Residents

Resident Showcase: Price Insight with Anton Hughes

gmail-logo.png

Angus Pauley interviews co-founder of Price Insight, Anton Hughes.

Price Insight is a pioneer in Explainable Artificial Intelligence in finance. For many traders and investors several hours research is required before making each trade. Price Insight saves traders time by finding and delivering trading opportunities in real time via our mobile app. 


Are there any thought leaders in AI you would recommend people read/listen up on?

There is so much happening in the AI field. Its hard to suggest a single thought leader.

What is a common misconception or something which people often get wrong about AI? Is there a piece of bad advice you hear often?

The main misconception is in thinking that AI is close to human level intelligence. While AI research and development is rapidly progressing we are still a long way from this level of intelligence.

How do you feel about the doomsday prophecies of AI (a la Skynet)?

That is a very interesting question. For people who are not working with AI they often think of Terminator like scenarios. Or perhaps worry about losing their job to AI. These concerns are real and are being discussed. AI is still very early in its development. However - even at this early stage there are risks. Samsung, for example, famous as a mobile phone manufacturer, also manufactures an autonomously fired gun - it can detect and decide to shoot people.

The risks of AI are real. Fortunately there are organizations working to contain these risks. The UN has opened a center specifically around monitoring the risks of AI from rogue states and organized crime. Also Elon Musk has founded the OpenAI project in an effort to bring about safe AI.

Is there a particular application of AI outside of financial investment that you are particularly excited about? Or a particular application of AI you seem to talk to others more than any other?

One of the biggest developments in biotech is CRISPR/Cas9 which makes gene editing much easier and cheaper than previous approaches. Machine Learning and Artifical Intelligence is being applied to CRISPR/Cas9 with the aim of significantly advancing the area of gene editing. This could potentially bring about some really mind boggling developments.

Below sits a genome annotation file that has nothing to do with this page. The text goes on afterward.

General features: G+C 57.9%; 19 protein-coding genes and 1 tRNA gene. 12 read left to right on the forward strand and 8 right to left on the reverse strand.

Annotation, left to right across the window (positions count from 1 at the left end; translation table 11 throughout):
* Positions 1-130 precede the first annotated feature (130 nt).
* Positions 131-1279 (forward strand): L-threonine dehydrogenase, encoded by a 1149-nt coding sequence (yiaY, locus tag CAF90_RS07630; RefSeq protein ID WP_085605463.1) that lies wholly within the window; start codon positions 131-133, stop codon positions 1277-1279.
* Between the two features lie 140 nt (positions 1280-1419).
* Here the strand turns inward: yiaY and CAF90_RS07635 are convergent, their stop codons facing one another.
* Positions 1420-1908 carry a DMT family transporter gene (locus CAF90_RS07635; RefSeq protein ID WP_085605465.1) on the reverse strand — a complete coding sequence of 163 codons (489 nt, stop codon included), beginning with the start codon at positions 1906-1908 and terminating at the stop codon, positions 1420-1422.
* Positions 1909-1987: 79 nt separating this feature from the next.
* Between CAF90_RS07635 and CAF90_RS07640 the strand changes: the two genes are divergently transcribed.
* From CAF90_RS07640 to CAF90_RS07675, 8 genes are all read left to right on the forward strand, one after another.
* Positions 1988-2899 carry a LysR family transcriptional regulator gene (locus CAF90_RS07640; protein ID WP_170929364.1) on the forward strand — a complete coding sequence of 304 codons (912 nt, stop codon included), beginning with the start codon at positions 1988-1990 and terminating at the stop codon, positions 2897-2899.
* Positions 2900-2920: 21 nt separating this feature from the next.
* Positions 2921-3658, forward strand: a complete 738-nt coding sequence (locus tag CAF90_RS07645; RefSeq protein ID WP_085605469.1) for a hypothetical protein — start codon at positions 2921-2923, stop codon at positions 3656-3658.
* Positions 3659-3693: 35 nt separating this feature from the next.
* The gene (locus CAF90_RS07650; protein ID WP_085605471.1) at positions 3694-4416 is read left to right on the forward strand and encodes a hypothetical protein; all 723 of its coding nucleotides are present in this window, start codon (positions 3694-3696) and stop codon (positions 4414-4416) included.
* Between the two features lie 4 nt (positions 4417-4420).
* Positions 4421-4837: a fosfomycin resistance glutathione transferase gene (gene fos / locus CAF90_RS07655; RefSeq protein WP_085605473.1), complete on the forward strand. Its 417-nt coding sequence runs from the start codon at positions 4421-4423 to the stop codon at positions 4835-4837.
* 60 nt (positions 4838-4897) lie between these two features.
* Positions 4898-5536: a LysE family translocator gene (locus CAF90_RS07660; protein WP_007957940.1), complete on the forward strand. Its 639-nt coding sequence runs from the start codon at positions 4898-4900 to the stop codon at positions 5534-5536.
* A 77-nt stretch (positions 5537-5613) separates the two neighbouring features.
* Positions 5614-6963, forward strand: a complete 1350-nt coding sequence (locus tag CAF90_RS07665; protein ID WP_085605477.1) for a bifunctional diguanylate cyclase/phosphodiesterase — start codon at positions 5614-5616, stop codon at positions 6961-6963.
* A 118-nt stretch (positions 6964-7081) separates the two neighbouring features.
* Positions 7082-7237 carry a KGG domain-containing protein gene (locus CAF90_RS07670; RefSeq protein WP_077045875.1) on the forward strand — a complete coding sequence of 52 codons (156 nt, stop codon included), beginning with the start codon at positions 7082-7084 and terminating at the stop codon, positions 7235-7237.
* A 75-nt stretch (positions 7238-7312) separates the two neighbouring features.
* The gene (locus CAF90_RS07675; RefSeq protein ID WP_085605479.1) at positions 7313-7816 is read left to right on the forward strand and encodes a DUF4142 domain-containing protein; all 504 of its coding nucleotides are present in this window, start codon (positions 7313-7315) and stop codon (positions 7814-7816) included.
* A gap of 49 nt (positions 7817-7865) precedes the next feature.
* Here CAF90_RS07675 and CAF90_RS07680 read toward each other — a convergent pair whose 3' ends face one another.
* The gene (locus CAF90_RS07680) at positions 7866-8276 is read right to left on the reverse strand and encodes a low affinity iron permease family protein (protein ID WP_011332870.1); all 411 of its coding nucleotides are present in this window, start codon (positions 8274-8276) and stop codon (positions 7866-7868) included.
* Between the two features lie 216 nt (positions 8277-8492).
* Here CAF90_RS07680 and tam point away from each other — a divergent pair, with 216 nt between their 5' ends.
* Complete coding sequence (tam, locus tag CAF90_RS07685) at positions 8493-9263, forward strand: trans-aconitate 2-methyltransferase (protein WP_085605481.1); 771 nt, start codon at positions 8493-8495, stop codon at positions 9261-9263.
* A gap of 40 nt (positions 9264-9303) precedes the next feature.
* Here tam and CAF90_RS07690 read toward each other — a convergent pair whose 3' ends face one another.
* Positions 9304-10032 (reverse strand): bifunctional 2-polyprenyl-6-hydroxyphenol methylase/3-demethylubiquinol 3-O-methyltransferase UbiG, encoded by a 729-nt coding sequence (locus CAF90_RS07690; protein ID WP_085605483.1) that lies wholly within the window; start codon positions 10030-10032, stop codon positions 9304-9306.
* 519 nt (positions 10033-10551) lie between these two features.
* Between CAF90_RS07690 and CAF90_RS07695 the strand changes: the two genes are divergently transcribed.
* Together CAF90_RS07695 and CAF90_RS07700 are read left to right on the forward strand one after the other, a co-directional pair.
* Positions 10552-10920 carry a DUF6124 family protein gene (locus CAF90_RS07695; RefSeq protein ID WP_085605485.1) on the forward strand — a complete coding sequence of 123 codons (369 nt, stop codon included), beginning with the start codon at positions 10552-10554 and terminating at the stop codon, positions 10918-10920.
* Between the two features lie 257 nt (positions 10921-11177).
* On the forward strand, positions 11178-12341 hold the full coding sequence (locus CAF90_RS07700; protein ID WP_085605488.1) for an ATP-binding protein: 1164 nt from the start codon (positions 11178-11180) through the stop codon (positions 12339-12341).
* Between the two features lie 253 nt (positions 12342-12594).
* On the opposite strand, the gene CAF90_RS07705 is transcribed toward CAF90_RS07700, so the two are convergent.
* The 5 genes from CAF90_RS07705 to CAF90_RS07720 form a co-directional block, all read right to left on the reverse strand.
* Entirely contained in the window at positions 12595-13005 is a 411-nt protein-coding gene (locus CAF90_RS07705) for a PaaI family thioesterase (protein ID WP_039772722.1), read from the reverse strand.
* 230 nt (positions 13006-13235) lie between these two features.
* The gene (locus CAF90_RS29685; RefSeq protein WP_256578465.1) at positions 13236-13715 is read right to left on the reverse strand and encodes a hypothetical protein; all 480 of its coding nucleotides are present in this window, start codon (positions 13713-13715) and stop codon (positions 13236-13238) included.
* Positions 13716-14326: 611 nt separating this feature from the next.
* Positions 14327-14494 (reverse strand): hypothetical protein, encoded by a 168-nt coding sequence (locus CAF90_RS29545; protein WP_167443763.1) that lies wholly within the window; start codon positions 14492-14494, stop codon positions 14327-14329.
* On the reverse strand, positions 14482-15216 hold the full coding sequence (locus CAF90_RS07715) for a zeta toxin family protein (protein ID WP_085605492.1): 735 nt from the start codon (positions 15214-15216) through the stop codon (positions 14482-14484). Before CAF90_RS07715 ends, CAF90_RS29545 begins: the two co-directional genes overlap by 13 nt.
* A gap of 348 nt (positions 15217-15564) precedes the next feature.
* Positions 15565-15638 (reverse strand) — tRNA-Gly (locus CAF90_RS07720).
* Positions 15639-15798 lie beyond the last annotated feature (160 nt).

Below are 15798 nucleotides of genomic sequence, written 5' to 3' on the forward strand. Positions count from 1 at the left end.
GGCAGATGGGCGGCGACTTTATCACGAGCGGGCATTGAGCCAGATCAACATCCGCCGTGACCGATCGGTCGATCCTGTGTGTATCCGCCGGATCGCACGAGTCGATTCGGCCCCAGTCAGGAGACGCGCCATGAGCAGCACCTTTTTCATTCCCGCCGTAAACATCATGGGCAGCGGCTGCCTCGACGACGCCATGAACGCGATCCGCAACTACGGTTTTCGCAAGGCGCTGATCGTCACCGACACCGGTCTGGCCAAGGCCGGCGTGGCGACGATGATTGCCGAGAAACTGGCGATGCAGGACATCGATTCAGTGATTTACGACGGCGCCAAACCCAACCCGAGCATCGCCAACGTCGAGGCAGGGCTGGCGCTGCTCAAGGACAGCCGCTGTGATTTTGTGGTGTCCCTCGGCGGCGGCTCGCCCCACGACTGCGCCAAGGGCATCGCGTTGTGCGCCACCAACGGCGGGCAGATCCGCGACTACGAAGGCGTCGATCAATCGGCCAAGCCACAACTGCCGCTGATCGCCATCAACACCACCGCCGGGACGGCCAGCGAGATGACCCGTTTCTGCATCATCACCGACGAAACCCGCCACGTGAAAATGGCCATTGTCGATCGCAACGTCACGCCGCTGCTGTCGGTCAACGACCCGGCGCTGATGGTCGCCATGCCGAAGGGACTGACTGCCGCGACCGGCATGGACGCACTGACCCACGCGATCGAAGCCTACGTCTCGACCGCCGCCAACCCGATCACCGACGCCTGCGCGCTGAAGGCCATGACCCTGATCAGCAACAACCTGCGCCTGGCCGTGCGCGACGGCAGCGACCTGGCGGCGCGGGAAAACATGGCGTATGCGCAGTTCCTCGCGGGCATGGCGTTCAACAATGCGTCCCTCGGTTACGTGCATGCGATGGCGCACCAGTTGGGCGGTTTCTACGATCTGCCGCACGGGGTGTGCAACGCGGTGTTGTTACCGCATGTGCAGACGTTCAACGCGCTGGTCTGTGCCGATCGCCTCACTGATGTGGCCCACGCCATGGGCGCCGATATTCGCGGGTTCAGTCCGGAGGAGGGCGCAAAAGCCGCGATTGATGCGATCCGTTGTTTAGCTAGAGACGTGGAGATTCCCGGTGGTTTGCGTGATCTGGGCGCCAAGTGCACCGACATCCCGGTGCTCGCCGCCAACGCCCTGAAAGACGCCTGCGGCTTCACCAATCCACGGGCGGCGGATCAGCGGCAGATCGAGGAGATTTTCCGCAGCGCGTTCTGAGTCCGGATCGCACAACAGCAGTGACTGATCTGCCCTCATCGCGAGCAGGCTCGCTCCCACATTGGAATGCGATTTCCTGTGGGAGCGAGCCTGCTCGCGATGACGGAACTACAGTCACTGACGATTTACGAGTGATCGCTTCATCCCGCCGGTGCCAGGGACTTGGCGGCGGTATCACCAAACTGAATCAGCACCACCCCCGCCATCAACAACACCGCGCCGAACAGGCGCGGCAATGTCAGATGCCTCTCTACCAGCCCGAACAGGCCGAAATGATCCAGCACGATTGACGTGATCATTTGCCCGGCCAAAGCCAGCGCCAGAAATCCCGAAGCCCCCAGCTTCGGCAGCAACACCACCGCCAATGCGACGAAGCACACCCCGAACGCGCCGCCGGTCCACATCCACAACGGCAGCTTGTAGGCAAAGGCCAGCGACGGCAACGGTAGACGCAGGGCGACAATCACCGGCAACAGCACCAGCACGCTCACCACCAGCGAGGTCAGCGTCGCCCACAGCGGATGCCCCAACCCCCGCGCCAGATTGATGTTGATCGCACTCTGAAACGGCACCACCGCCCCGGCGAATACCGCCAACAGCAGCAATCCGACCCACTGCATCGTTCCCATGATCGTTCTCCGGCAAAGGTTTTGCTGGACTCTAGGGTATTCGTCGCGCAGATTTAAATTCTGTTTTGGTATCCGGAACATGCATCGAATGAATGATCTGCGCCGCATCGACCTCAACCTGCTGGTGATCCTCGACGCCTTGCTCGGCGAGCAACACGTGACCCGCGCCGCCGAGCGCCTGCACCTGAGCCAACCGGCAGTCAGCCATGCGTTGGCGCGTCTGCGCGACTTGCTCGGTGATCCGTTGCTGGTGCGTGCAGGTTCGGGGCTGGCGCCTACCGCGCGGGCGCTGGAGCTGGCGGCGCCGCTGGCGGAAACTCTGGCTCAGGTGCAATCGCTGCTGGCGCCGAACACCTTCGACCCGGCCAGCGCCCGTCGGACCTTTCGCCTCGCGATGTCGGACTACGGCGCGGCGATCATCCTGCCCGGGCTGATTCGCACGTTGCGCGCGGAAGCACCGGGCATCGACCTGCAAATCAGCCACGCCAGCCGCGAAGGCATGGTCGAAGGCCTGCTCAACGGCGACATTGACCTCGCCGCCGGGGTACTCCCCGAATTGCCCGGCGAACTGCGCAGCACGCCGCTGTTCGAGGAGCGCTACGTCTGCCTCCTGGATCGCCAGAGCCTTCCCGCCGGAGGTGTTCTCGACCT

What were you doing before Price Insight? 

Prior to Price Insight I co-founded another fintech startup. And before that I was working in for a bank in Scandinavia, in both the business and technology related areas of the bank.

Was there a particular moment of frustration or an a-ha moment in which you came up with the idea for Price Insight? What was that moment like?

There was not one - but many - moments of both frustration and eureka. Founding a startup is an rollercoaster ride made up of 100s of these moments.

How large is the Price Insight team? How did you meet your team?

Besides myself there are 6 others including AI experts, data scientists, researchers and software engineers.

If you could recruit one famous person to Price Insight right now, who would you recruit? Why? 

That's an interesting question. There are plenty of smart minds that have helped develop AI. But I dont know how these people are to work with. I dont know how they would fit in with the team. Also, typically software, and AI developers are a team effort. So if I could recruit a team it would be Deepmind guys. This is the group who developed AlphaGo, the AI that beat the world Go champion.

Did you have a particular moment or group of moments at FoundX that you tend to remember when you look back on the night?

No one single moment. I would say most memorable aspect of the evening was the strong community spirit of the night. It was great to sense, and be part of, the growing Dunedin startup community.

How do people currently solve the problem, Price Insight solves? 

Typically active traders and investors will spend several hours analysing market data looking for trading opportunities. Price Insight finds trading opportunities using various AI methods, such as Reinforcement Learning. We also provide an explanation for the opportunities that we discover. Simply put, we save investors a of time.

What is the most frustrating part of building a digital product?

Marketing. Its incredibly hard to get awareness.

If you could time-travel – what advice would you give yourself about starting Price insight? 

Meditate more.

Do you have a strange habit or something you do which you consider absurd/odd? For example I always touch the outside of a plane for good luck before flying.

I also do that!

Finally, If you could put anything on a billboard that would be seen by millions of people, what would you choose?

This -

2rulesfor success.jpg

INTERVIEW BY ANGUS PAULEY

#9

IF YOU WOULD LIKE TO FEATURE ON THE STARTUP DUNEDIN BLOG CONTACT US AT HELLO@STARTUPDUNEDIN.NZ

Resident Showcase: Casey Davies-Bell

Angus Pauley interviews fellow Startup Dunedin Community manager Casey Davies-Bell.

How did you come across The Distiller?
I first came across the The Distiller after attending the 2015 Startup Weekend. I didn’t even know we had co-working spaces in Dunedin at that point and had been working from a friends garage that leaked!

When I first came in 3 years ago, I wasn’t really sure what to expect. Back then there were a couple of people that used it but for the most part it was empty. I was made to feel welcome by the then community manager Jason Beck and quickly become friends with the other residents. I remember thinking it was pretty awesome to have an actual office building to work on my idea.